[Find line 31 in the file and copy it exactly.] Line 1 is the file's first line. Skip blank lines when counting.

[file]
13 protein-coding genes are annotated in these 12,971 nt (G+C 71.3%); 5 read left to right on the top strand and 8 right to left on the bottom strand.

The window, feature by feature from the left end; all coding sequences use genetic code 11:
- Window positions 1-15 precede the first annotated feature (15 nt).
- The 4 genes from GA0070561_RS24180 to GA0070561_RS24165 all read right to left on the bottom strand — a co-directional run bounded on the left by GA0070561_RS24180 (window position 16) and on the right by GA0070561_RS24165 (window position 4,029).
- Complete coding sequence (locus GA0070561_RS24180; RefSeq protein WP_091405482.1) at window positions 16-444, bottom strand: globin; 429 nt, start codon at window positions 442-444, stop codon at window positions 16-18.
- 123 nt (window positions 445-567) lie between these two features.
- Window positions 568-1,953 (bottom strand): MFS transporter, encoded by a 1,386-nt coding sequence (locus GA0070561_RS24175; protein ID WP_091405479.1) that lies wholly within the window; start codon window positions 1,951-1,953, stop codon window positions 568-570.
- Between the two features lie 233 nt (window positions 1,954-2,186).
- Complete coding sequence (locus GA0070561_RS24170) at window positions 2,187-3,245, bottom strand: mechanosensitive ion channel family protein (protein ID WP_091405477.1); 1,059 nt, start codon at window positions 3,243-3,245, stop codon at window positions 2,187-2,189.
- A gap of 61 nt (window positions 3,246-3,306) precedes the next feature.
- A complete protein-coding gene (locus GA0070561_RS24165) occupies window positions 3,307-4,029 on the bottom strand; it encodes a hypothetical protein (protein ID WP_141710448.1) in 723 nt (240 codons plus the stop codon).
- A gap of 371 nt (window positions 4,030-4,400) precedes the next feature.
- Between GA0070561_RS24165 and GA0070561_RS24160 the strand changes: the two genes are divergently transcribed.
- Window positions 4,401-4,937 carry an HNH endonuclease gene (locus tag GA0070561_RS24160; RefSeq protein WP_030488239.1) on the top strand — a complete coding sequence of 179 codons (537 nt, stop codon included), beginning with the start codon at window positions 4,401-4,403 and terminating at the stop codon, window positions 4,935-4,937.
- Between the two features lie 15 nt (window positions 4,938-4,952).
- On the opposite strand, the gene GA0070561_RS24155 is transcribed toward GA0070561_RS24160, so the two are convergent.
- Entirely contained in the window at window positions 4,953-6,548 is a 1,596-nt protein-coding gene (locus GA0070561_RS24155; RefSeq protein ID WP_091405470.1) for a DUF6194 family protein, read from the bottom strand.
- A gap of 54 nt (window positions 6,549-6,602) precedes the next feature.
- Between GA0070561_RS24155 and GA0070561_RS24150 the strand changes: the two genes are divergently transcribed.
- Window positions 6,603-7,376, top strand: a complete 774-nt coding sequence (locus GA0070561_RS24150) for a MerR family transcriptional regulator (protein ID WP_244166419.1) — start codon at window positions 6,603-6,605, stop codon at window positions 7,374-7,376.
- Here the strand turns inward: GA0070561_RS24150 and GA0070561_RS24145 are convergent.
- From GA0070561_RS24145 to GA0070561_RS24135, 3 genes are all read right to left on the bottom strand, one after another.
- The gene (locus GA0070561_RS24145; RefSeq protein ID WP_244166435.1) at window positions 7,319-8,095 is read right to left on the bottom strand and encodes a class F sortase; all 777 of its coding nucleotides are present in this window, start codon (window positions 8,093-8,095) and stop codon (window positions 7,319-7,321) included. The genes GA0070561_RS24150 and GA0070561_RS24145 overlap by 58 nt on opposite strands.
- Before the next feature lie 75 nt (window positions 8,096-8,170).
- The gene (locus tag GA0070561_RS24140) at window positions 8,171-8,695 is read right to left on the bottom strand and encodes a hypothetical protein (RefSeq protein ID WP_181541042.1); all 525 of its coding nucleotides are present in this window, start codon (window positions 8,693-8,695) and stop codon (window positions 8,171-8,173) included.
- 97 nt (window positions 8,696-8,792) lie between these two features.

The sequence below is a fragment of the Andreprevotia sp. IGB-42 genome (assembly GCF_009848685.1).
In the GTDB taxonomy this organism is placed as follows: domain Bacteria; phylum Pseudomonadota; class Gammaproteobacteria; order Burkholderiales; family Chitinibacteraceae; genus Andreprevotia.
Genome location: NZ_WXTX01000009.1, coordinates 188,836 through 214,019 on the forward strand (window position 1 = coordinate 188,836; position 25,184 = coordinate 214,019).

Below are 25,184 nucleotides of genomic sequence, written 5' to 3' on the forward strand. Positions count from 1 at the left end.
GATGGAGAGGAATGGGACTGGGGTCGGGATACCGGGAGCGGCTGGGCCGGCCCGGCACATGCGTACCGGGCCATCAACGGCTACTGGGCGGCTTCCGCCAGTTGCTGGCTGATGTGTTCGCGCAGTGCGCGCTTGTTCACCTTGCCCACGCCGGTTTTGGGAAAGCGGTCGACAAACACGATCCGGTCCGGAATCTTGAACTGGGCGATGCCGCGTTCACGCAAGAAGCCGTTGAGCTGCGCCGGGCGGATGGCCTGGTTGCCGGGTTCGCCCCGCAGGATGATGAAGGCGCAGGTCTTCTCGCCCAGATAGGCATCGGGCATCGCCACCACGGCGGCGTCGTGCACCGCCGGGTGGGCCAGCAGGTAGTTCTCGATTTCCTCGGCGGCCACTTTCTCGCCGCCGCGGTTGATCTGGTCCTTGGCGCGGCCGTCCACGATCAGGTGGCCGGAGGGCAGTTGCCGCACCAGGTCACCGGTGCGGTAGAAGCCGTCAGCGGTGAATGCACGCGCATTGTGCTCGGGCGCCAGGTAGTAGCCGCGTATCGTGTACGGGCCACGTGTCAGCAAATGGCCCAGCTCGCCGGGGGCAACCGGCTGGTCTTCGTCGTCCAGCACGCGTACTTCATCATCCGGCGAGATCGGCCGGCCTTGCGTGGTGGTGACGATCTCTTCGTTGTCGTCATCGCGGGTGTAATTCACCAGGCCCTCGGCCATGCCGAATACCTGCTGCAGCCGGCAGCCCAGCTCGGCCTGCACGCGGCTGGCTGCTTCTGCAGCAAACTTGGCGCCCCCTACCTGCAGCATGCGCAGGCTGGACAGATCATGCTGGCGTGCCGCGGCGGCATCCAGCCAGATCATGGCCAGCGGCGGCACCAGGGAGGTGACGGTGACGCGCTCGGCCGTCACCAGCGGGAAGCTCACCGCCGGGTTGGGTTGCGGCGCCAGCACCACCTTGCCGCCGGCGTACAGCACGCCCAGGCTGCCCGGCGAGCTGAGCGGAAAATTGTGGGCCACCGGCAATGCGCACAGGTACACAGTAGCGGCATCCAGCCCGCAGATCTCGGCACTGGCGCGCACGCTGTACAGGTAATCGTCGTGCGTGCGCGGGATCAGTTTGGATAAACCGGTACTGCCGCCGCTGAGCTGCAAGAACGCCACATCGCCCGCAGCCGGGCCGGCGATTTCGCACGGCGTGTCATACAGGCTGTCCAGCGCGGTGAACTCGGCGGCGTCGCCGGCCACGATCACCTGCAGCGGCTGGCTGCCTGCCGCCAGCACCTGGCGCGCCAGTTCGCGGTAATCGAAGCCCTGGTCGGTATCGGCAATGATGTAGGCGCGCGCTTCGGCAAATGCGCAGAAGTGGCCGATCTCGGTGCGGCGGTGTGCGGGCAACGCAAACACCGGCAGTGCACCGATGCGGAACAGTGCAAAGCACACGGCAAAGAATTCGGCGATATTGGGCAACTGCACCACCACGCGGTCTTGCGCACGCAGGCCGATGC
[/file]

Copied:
GATGGAGAGGAATGGGACTGGGGTCGGGATACCGGGAGCGGCTGGGCCGGCCCGGCACATGCGTACCGGGCCATCAACGGCTACTGGGCGGCTTCCGCCAGTTGCTGGCTGATGTGTTCGCGCAGTGCGCGCTTGTTCACCTTGCCCACGCCGGTTTTGGGAAAGCGGTCGACAAACACGATCCGGTCCGGAATCTTGAACTGGGCGATGCCGCGTTCACGCAAGAAGCCGTTGAGCTGCGCCGGGCGGATGGCCTGGTTGCCGGGTTCGCCCCGCAGGATGATGAAGGCGCAGGTCTTCTCGCCCAGATAGGCATCGGGCATCGCCACCACGGCGGCGTCGTGCACCGCCGGGTGGGCCAGCAGGTAGTTCTCGATTTCCTCGGCGGCCACTTTCTCGCCGCCGCGGTTGATCTGGTCCTTGGCGCGGCCGTCCACGATCAGGTGGCCGGAGGGCAGTTGCCGCACCAGGTCACCGGTGCGGTAGAAGCCGTCAGCGGTGAATGCACGCGCATTGTGCTCGGGCGCCAGGTAGTAGCCGCGTATCGTGTACGGGCCACGTGTCAGCAAATGGCCCAGCTCGCCGGGGGCAACCGGCTGGTCTTCGTCGTCCAGCACGCGTACTTCATCATCCGGCGAGATCGGCCGGCCTTGCGTGGTGGTGACGATCTCTTCGTTGTCGTCATCGCGGGTGTAATTCACCAGGCCCTCGGCCATGCCGAATACCTGCTGCAGCCGGCAGCCCAGCTCGGCCTGCACGCGGCTGGCTGCTTCTGCAGCAAACTTGGCGCCCCCTACCTGCAGCATGCGCAGGCTGGACAGATCATGCTGGCGTGCCGCGGCGGCATCCAGCCAGATCATGGCCAGCGGCGGCACCAGGGAGGTGACGGTGACGCGCTCGGCCGTCACCAGCGGGAAGCTCACCGCCGGGTTGGGTTGCGGCGCCAGCACCACCTTGCCGCCGGCGTACAGCACGCCCAGGCTGCCCGGCGAGCTGAGCGGAAAATTGTGGGCCACCGGCAATGCGCACAGGTACACAGTAGCGGCATCCAGCCCGCAGATCTCGGCACTGGCGCGCACGCTGTACAGGTAATCGTCGTGCGTGCGCGGGATCAGTTTGGATAAACCGGTACTGCCGCCGCTGAGCTGCAAGAACGCCACATCGCCCGCAGCCGGGCCGGCGATTTCGCACGGCGTGTCATACAGGCTGTCCAGCGCGGTGAACTCGGCGGCGTCGCCGGCCACGATCACCTGCAGCGGCTGGCTGCCTGCCGCCAGCACCTGGCGCGCCAGTTCGCGGTAATCGAAGCCCTGGTCGGTATCGGCAATGATGTAGGCGCGCGCTTCGGCAAATGCGCAGAAGTGGCCGATCTCGGTGCGGCGGTGTGCGGGCAACGCAAACACCGGCAGTGCACCGATGCGGAACAGTGCAAAGCACACGGCAAAGAATTCGGCGATATTGGGCAACTGCACCACCACGCGGTCTTGCGCACGCAGGCCGATGC